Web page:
The CDRCU never attacked the Seltmanites but concentrated on attacking the main enemy, the ruling class, and developing a Marxist-Leninist analysis of Britain. While McCreery was alive the CDRCU consisted of at least 50 to 60 members with a Central Committee of comrades, representing the constituent groups, of about 10 to 12. The Scottish member of the Central Committee did indeed fly on occasions to London for meetings; delegates also flew to Europe during visits to fraternal parties. Air-travel is a recognised form of transport, competitive in price with rail and sea travel.
The constituent group consisted mainly of expelled CP branches or sections of branches and other members, in Scotland, Wales, Yorkshire, South Lancashire, West Country, Home Counties and London. The organisation was financed by the members although McCreery was able to contribute considerable extra sums of money as did other comrades, some of whom donated their life savings. Spending of all money was controlled by the Central Committee. One of the first acts of the committee was to launch a large, printed paper “Vanguard” which was aimed at doing a propaganda job of reaching militant workers. This it did.
Nonsensical jibes about Marxist-Leninists and money are put in proper perspective by recalling Engels’ support or Marx, Lenin’s acceptance of money from Parvus and other rich sympathisers, also his support of (and the Mensheviks’ opposition to) Stalin’s organisation of bank robberies to fund the party. Money is only one weapon of the Marxist-Leninist party and cannot provide a short-cut for buying membership. But properly spent, money where its spending is controlled in a democratic centralist manner by the party, can certainly help develop revolutionary activity. Serious revolutionaries will not get bogged down in petty bourgeois (sic) “moral” attitudes towards money.
The real issue in 1963 was not about whose money was spent or whether “Vanguard” was too ambitious at that stage but whether the time was right to break ideologically and organisationally with revisionism and to reconstitute a Marxist-Leninist Party.
McCreery and his comrades were right. Seltman and the other “anti-revisionist” critics of McCreery were wrong. Indeed, even McGonville and the CFB must admit this albeit churlishly, some 9 years later. Under the strange subheading “Wrong Tactics” (sic), says that, “(McCreery) made a positive contribution in that he called for an alternative organisation to the bankrupt CPGB, at a time when many seriously sought merely to reform it”.
[He] omits to mention that he and his colleagues were “reformers” in 1963. He also omits to give full credit to McCreery for his historic positive contribution!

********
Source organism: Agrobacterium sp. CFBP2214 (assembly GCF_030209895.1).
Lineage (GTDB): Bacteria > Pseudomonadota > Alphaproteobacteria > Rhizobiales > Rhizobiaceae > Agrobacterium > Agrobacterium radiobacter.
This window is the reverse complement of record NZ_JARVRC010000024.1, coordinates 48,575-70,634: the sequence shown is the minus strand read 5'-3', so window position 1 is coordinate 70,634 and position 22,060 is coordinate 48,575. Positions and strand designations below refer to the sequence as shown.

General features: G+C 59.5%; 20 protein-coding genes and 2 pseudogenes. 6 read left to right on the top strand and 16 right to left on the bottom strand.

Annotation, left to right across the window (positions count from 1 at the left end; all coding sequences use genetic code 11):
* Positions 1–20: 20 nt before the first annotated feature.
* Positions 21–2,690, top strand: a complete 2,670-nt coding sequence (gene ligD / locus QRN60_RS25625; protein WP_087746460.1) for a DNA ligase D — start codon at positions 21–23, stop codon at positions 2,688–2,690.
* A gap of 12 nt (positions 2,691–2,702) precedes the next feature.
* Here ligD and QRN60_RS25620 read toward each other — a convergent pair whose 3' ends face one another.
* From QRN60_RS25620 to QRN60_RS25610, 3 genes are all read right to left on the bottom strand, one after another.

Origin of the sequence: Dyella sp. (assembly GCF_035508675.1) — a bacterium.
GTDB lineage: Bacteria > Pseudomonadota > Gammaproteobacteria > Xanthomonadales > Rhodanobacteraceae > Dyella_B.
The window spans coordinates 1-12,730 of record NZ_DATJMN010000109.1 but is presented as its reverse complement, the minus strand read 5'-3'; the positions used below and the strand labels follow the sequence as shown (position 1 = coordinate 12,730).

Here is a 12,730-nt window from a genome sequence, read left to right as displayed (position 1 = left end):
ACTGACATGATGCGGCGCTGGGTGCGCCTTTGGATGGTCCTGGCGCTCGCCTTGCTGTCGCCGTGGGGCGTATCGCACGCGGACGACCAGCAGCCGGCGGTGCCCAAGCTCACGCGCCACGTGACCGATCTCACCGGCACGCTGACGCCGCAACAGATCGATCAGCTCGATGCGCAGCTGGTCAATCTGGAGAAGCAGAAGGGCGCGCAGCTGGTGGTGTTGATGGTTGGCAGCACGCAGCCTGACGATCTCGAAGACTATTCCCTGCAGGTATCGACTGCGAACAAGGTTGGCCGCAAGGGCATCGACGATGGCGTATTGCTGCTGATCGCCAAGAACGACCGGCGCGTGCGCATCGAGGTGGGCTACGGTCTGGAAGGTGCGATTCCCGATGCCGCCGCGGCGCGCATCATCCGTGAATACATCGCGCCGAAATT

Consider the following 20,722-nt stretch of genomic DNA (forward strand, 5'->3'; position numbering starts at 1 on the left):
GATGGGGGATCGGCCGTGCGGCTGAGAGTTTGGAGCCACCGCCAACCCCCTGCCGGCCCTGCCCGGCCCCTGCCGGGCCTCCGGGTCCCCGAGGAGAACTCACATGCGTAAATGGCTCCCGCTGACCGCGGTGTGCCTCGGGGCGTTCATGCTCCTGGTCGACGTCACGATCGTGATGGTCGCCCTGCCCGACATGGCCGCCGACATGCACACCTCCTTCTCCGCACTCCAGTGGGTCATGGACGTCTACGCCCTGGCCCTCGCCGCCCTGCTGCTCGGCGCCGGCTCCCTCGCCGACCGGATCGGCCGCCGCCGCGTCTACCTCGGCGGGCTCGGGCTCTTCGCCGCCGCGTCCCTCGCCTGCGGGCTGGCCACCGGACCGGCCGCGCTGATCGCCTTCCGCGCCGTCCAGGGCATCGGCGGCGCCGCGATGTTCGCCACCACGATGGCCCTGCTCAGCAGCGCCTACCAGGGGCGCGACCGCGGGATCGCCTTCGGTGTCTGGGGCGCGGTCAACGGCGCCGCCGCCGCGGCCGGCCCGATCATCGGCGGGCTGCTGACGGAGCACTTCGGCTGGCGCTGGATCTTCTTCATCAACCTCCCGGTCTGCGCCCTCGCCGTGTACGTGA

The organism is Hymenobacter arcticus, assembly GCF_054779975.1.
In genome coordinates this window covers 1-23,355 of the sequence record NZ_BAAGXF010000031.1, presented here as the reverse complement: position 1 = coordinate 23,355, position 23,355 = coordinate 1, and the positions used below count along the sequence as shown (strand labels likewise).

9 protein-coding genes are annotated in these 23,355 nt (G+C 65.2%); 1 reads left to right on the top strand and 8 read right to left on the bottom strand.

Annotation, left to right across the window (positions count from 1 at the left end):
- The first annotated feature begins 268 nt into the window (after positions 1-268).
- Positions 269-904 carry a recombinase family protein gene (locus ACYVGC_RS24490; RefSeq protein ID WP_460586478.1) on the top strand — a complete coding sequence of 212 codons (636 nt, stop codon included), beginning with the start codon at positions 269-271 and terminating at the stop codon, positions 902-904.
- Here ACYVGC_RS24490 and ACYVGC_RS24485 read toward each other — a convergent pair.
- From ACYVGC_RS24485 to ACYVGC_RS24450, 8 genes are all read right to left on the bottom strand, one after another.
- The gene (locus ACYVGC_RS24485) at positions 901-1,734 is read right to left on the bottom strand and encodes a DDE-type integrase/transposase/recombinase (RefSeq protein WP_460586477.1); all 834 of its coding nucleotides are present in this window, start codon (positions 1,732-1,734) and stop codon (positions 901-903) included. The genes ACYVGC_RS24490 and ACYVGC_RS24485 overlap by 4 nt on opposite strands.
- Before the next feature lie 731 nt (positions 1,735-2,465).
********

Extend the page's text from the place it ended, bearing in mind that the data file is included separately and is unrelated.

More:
But is that really all that McCreery did? He certainly didn’t form a Marxist-Leninist party either in Britain, in England or in Scotland.
He died in 1965 and the WPS was founded in 1968 and the WPPE some months later (in 1969). He cannot be held personally responsible for their ’mistakes and deficiencies. But the CDRCU, while he was alive, was active through-out England, Scotland and Wales, functioning in a democratic centralist manner, developing a programme through discussion, debate and practical activity in the class struggle.
What sort of analysis did McCreery develop? One can only judge by his writings over that period, and the main articles were published in “Vanguard” or as pamphlets. They were:
1. “Destroy the Old to Build the New”
A devastating attack on the “British Road to Socialism” and its parliamentarist illusions; with a trenchant restatement of the Leninist position with regard to the Capitalist State and the dictatorship of the proletariat.
2. “The Patriots”
A collection of short articles on British Imperialism with detailed examples of how monopolies are exporting capital to neo-colonies, South Africa etc to make higher profits abroad, through the exploitation of overseas peoples. There is also a thoroughgoing attack on the CPGB line with its mixture of opportunism and covert imperialism.
3. “Organise at the Place of Work”
From an address to the 1962 CPGB conference calling for a replacement of electioneering tactics and party structure based on electoral districts by organisation where class struggle is at its most obvious and where working people can be most easily organized.
4. “Class Analysis: Notes on the Lower Middle Class and the Semi-proletariat in Britain”
A detailed investigation of the middle strata, the small businessmen, professional, technical and white collar workers to assess which sections can be allied with the industrial working class in revolutionary struggle. Whatever debate there might be over certain details, the general analysis was valuable and timely.
5. “On the origins of the British State” and “The National Question in Britain”
An analysis tracing the development of British imperialism with particular reference to the significance of the national liberation movements in the British isle, following in the steps of Connolly and MacLean. Events in Ireland, Wales and Scotland since then have served to emphasize the importance of McCreery’s insight.
6. “On Capitalism’s Economic Prospects” published in “Marxism Today” in 1961 as a Critical reply to a Palm Dutt article.
In this, McCreery pointed out that Keynesian economic manipulation by the capitalist state could not prevent a full-blown economic crisis developing as severe as any before the second world war. This in answer to Palme Dutt and the CPGB who believed that the intervention of the capitalist state could continuously iron out the contradiction between production and consumption. Few really foresaw the severity of the crisis of the late sixties and the present time back in the “never-had-it-so-good” days of 1961.